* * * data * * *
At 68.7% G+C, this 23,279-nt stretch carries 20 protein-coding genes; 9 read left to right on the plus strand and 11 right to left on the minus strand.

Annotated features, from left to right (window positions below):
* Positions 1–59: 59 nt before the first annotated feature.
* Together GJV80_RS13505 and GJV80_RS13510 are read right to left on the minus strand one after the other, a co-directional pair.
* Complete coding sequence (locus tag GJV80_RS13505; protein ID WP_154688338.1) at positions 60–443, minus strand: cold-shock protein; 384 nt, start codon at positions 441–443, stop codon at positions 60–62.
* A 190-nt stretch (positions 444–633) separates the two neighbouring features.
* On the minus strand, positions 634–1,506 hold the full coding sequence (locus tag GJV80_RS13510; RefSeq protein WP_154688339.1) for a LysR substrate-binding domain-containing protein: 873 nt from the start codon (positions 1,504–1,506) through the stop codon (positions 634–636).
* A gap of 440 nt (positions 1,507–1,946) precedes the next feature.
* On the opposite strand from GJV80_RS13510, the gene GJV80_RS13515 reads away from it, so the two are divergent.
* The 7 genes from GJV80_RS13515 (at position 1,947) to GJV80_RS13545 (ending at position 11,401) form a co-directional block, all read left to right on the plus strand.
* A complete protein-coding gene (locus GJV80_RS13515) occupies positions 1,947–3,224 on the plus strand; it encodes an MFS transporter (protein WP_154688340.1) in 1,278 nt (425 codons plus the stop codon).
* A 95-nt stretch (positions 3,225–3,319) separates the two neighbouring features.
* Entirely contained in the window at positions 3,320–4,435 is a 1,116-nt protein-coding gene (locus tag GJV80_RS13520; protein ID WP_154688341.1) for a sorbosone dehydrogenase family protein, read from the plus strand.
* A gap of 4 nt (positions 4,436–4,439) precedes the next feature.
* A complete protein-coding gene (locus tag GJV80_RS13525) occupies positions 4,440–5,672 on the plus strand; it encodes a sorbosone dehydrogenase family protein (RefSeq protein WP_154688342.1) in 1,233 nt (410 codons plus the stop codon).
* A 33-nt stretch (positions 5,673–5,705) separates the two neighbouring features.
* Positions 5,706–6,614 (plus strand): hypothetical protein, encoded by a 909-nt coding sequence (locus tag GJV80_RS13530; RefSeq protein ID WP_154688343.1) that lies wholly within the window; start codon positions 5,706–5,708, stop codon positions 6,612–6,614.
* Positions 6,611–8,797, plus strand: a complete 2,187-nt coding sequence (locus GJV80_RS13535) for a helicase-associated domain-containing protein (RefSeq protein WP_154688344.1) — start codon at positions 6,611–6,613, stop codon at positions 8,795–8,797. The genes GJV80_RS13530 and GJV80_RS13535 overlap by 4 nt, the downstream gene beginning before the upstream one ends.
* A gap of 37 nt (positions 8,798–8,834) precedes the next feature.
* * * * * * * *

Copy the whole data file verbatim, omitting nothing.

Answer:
At 68.7% G+C, this 23,279-nt stretch carries 20 protein-coding genes; 9 read left to right on the plus strand and 11 right to left on the minus strand.

Annotated features, from left to right (window positions below):
* Positions 1–59: 59 nt before the first annotated feature.
* Together GJV80_RS13505 and GJV80_RS13510 are read right to left on the minus strand one after the other, a co-directional pair.
* Complete coding sequence (locus tag GJV80_RS13505; protein ID WP_154688338.1) at positions 60–443, minus strand: cold-shock protein; 384 nt, start codon at positions 441–443, stop codon at positions 60–62.
* A 190-nt stretch (positions 444–633) separates the two neighbouring features.
* On the minus strand, positions 634–1,506 hold the full coding sequence (locus tag GJV80_RS13510; RefSeq protein WP_154688339.1) for a LysR substrate-binding domain-containing protein: 873 nt from the start codon (positions 1,504–1,506) through the stop codon (positions 634–636).
* A gap of 440 nt (positions 1,507–1,946) precedes the next feature.
* On the opposite strand from GJV80_RS13510, the gene GJV80_RS13515 reads away from it, so the two are divergent.
* The 7 genes from GJV80_RS13515 (at position 1,947) to GJV80_RS13545 (ending at position 11,401) form a co-directional block, all read left to right on the plus strand.
* A complete protein-coding gene (locus GJV80_RS13515) occupies positions 1,947–3,224 on the plus strand; it encodes an MFS transporter (protein WP_154688340.1) in 1,278 nt (425 codons plus the stop codon).
* A 95-nt stretch (positions 3,225–3,319) separates the two neighbouring features.
* Entirely contained in the window at positions 3,320–4,435 is a 1,116-nt protein-coding gene (locus tag GJV80_RS13520; protein ID WP_154688341.1) for a sorbosone dehydrogenase family protein, read from the plus strand.
* A gap of 4 nt (positions 4,436–4,439) precedes the next feature.
* A complete protein-coding gene (locus tag GJV80_RS13525) occupies positions 4,440–5,672 on the plus strand; it encodes a sorbosone dehydrogenase family protein (RefSeq protein WP_154688342.1) in 1,233 nt (410 codons plus the stop codon).
* A 33-nt stretch (positions 5,673–5,705) separates the two neighbouring features.
* Positions 5,706–6,614 (plus strand): hypothetical protein, encoded by a 909-nt coding sequence (locus tag GJV80_RS13530; RefSeq protein ID WP_154688343.1) that lies wholly within the window; start codon positions 5,706–5,708, stop codon positions 6,612–6,614.
* Positions 6,611–8,797, plus strand: a complete 2,187-nt coding sequence (locus GJV80_RS13535) for a helicase-associated domain-containing protein (RefSeq protein WP_154688344.1) — start codon at positions 6,611–6,613, stop codon at positions 8,795–8,797. The genes GJV80_RS13530 and GJV80_RS13535 overlap by 4 nt, the downstream gene beginning before the upstream one ends.
* A gap of 37 nt (positions 8,798–8,834) precedes the next feature.